Located on the southern slope of Monte Amiata, the hamlet is extended on a hill and is divided into three “terzieri” (neighborhoods) Castello, Borgo and Montecatino, decreasing in succession from the chestnut groves to the springs of the river Fiora. The Castello, the oldest terziere, has a medieval square dominated by the ruins of the fortifications from the sixteenth-century palace of the Sforza Cesarini counts, which is now site of the municipality. Among the frescoes of Cavalier d'Arpino's school and the Museum of Monte Amiata mercury mines, you can clearly understand the peculiarities of the place where, in Piazza San Michele, you can find the sculpture of the saint that steps on the devil. After visiting the parish church of Saints Flora and Lucilla, which houses one of the largest collections in the world of the "robbiane", glazed terracottas by Luca and Andrea Della Robbia, you will enter through the medieval Porticciola in the second terziere Borgo, and then in the Ghetto area where the synagogue once rose. From Porta San Michele you will finally arrive in the terziere of Montecatino, where the abundance of water in the past had favored the emerging of some factories. Here what captures the attention is an unexpected body of water: the splendid sixteenth-century Peschiera that, according to Cesare Brandi, looks unforgettable and that, alone, is worth the trip. Next to Peschiera you will notice a vast park or garden of the Sforza era and the seventeenth-century church of Madonna delle Nevi which rises above the springs of river Fiora, that you can easily see under the glass floor.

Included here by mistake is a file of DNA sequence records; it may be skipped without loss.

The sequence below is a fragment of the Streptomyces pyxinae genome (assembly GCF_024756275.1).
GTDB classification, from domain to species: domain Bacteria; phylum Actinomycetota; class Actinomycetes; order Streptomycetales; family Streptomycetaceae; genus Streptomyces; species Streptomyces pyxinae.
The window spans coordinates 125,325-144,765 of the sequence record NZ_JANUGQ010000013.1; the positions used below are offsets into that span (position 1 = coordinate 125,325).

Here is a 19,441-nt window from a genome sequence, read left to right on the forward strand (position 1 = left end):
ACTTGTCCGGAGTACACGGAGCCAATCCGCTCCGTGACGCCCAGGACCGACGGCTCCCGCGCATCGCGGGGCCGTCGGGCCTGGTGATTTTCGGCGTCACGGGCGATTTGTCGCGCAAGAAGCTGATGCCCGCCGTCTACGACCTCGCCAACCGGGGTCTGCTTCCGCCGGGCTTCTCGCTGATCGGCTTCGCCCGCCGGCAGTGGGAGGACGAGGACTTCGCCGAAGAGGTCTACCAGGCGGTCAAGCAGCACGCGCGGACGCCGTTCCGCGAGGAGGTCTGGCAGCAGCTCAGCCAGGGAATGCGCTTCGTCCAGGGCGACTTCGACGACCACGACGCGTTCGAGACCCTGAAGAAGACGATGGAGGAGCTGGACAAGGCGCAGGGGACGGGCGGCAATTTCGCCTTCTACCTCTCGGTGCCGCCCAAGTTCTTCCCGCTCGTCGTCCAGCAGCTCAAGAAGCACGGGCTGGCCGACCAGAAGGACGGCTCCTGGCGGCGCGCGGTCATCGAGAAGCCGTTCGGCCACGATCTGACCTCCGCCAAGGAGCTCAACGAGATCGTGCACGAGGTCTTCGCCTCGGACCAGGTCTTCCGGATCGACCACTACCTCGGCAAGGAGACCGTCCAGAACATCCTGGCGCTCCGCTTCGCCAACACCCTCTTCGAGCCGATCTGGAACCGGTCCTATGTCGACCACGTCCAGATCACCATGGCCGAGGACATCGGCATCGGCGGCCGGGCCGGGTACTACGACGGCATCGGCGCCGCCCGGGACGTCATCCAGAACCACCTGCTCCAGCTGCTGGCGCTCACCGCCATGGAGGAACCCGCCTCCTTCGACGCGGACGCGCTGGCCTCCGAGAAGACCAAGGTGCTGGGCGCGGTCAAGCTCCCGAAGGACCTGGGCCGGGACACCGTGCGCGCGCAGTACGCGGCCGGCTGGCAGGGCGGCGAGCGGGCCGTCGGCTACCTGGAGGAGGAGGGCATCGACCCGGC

Between the municipalities of the province of Grosseto, Santa Fiora is the one that maintained its customs and traditions the most among the others, and it also boasts a substantial amount of festivals during the year. Just to name a few: the Canti di Questua della Befana, an ancient recurring event related to the dicioccatori's return from the Maremma immediately after the picking of chestnuts; the Carnevale Morto, which is the only local representation that deals with the theme of death and macabre as self-liberation that has survived to this day in Maremma; the Spring festival and the celebration of the Saints Flora and Lucilla.